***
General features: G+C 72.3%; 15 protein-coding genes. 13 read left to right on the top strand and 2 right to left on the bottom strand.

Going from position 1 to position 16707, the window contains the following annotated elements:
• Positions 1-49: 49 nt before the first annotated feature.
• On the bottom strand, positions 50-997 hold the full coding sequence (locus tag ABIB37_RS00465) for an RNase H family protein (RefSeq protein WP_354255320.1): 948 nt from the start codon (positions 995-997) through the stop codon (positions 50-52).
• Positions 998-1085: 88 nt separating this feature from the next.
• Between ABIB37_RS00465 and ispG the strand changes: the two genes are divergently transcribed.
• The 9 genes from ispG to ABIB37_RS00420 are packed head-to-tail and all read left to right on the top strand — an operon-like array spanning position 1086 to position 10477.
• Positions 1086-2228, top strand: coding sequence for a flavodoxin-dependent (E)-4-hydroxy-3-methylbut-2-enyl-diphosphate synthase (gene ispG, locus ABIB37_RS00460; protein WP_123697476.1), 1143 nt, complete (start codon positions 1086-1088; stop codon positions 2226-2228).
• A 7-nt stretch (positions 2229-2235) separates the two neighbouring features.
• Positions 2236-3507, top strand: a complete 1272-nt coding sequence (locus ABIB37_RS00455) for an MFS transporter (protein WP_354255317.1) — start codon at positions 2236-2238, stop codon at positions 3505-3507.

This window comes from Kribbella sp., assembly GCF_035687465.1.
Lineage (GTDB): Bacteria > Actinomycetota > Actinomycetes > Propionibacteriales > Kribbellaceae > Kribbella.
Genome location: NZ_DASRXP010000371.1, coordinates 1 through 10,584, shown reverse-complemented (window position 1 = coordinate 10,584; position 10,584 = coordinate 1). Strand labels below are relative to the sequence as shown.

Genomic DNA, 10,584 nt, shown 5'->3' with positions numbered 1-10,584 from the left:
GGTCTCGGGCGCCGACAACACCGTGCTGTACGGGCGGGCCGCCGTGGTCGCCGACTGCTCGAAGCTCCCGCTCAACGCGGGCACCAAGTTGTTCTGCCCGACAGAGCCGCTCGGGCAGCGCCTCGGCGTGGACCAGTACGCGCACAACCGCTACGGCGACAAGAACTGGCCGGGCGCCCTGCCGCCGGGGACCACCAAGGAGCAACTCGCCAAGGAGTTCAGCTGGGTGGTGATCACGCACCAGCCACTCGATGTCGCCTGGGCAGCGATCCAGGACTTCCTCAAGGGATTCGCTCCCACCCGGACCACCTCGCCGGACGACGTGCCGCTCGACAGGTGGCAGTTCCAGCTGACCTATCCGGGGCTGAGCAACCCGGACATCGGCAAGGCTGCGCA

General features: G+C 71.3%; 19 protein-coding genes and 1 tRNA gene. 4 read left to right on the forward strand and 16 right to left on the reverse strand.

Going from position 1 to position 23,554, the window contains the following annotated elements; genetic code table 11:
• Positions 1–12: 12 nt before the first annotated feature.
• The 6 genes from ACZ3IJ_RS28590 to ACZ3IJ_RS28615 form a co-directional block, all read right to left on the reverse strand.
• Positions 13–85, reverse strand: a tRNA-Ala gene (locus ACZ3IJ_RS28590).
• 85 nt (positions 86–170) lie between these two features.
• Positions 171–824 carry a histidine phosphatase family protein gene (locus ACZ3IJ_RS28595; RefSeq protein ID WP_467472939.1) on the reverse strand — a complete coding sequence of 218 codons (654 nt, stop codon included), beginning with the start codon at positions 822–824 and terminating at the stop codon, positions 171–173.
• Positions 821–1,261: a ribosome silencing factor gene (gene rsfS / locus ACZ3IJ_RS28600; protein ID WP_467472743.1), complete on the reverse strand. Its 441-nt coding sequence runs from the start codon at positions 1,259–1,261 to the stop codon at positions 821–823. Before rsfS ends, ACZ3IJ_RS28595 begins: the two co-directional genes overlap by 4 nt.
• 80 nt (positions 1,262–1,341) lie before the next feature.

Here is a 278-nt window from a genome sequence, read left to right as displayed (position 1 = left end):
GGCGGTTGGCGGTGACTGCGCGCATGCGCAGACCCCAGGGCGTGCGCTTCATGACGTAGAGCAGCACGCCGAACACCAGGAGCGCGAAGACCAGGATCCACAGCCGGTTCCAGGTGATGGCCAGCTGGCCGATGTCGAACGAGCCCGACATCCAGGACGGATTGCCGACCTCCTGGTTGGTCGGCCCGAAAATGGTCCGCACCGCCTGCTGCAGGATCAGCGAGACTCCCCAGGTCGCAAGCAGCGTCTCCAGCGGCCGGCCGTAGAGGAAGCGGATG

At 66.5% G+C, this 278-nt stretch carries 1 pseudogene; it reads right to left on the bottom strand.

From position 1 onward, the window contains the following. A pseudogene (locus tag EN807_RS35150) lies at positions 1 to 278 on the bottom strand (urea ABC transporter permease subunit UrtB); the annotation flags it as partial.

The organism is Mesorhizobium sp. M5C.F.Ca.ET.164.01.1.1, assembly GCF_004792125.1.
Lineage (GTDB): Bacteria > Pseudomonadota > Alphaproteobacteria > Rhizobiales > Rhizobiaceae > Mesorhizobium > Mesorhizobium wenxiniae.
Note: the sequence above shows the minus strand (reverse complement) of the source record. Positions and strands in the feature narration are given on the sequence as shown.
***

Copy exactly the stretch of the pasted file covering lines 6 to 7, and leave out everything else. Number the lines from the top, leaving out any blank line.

• Between ABIB37_RS00465 and ispG the strand changes: the two genes are divergently transcribed.
• The 9 genes from ispG to ABIB37_RS00420 are packed head-to-tail and all read left to right on the top strand — an operon-like array spanning position 1086 to position 10477.